By Lori Wickett, Communications Director, Montana Wheat & Barley Committee

On a damp, sun-trying-to-shine day in March, ten Montana farmers make the trip to Portland, Oregon. It seems a bit abnormal, really. Here are men and women who make their living raising crops on the vast Montana prairie, united for a special visit. Back home, they each grow a variety of commodities: wheat, barley, chickpeas, mustard, oilseeds, etc. and the furthest some of them have traveled was the state Class C basketball tournament. Most of them just met.

These agriculture producers are taking part in an annual tour of Portland’s shipping ports, the Wheat Marketing Center’s quality labs and area commercial bakeries. Little known to folks outside of Montana ag circles, 80% of Montana wheat ships overseas to the Pacific Rim. Like any good business, these producers want to increase their understanding of how their product arrives (by rail, barge or truck), loads on vessels on the Columbia River, and then ships more than 5,200 miles from where it was originally grown on their farm. They are also learning the bigger question: why Montana’s high quality wheat is in such demand by buyers in Japan or Taiwan.

Foreign trade is extremely important to Montana’s economy. In 2023, more than $2 trillion in wheat, barley, lentil, dry pea and chickpea sales contributed to the state’s GSP. Montana pulse crops have a similar foreign demand, with 66% of our pulses exported. Mexico purchases more than 75% of U.S.

barley exports, but the great majority of Montana-raised malt barley is contracted by Molson Coors, Anheuser-Busch and local breweries to arrive on a shelf near you. But back in 1967, it wasn’t that easy to gain attention for Montana grain.

With the world full of wheat supply and the need to sustain the family farm, Montana’s grain leaders began actively promoting Montana grain overseas in the late 60s and early 70s. They created the Montana Wheat & Barley Committee (MWBC) through a legislature-approved assessment per bushel. One of the most valuable opportunities comes during the summer when foreign trade teams visit. They spend time with Montana producers on-farm: they walk fields, talk in the shop and with good timing, ride along for harvest. This insight of family operations cannot be measured – it results in strong relationships with buyers such as Japan who has purchased Montana wheat for more than fifty years.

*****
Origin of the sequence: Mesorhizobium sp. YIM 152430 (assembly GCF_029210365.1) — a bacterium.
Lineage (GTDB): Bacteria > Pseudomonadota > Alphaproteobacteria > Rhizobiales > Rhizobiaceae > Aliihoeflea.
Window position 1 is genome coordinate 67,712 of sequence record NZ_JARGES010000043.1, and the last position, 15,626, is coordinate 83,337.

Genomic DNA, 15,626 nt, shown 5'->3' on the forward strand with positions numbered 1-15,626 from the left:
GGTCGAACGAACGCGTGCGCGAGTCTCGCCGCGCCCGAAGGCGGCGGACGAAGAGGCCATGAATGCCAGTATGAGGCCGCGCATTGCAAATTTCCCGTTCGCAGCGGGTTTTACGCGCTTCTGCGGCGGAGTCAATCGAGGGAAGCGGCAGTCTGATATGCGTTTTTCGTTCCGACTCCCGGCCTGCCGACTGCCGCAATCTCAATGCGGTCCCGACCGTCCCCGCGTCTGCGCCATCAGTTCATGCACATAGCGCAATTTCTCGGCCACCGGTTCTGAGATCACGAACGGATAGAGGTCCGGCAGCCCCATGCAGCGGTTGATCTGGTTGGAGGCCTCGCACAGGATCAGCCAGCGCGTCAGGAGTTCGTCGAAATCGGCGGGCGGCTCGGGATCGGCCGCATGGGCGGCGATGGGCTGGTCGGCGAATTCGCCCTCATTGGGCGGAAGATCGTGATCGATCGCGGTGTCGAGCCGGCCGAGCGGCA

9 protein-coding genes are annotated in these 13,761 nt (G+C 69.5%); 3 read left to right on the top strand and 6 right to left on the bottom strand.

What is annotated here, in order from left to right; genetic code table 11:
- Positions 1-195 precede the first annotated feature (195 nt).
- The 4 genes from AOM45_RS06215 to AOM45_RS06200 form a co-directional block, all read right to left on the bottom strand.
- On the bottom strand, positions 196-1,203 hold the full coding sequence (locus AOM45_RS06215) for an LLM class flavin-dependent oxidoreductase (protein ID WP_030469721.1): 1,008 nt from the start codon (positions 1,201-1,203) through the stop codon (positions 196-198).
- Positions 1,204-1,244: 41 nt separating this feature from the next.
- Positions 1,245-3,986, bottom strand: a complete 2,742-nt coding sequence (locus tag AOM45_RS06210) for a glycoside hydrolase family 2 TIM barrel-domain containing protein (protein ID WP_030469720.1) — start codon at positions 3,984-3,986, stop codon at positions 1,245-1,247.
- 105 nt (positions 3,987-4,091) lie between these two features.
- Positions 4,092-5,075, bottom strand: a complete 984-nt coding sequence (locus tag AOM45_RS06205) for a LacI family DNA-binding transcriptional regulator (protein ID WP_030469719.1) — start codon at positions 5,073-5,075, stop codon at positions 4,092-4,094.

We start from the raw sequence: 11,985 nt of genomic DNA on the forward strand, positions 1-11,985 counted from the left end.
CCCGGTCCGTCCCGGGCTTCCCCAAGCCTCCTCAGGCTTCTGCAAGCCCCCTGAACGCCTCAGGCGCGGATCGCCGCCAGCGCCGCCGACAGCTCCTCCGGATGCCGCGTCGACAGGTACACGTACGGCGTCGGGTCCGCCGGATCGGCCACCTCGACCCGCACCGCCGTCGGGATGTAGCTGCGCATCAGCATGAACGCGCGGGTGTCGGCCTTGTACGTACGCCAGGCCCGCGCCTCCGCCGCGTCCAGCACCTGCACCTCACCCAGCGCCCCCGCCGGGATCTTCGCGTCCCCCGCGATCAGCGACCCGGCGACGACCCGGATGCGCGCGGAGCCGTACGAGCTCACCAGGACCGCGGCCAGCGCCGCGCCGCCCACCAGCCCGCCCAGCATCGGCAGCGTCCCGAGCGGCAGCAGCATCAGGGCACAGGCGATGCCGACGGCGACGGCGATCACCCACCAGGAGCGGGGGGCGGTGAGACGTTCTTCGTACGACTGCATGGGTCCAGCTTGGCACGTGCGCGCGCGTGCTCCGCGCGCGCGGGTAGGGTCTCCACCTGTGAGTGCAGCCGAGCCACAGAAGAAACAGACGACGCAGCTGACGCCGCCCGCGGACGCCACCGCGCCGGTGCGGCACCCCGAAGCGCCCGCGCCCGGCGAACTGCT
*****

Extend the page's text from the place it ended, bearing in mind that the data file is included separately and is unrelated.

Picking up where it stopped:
The world economy is changing, however. More people are expanding their diets with a wider variety of foods due to improved economic conditions. That should bring additional customers for Montana, which sets the quality standard. Montana is hampered, though. Our long freight distances and ever-increasing input costs raise the price over much of the competition. The good news is that our superior traits can win for the buyer, if they help make their end-use product more competitive.

To educate growers and buyers on quality, the Montana Wheat & Barley Committee just published a Montana Spring Wheat Varieties guide. This piece explains why traits such as flour yield or mixing tolerance are so important to buyers. MSU’s Cereal Quality Lab’s scoring helps growers consider planting one variety over another. Meanwhile, a buyer will see this guide as reinforcement that Montana is paying close attention to his needs, whether he bakes bagels or makes noodles.

MWBC began working with Montana Pulse Crops to assist them with their assessment program, as many wheat and barley producers are replacing their fallow fields with chickpeas, lentils and dry peas to improve soil health and water retention. It is a good example of farmers taking a diversified approach to their operations while stewarding land condition, and it contributes to growing a quality crop.

Our ten growers returned home from their “follow the grain” experience with a different perspective. Some said they had no idea how important our quality traits were to the buyer. Now they are thinking differently about the immense impact Montana’s grain industry makes on the world, one quality kernel at a time. For more information, go to

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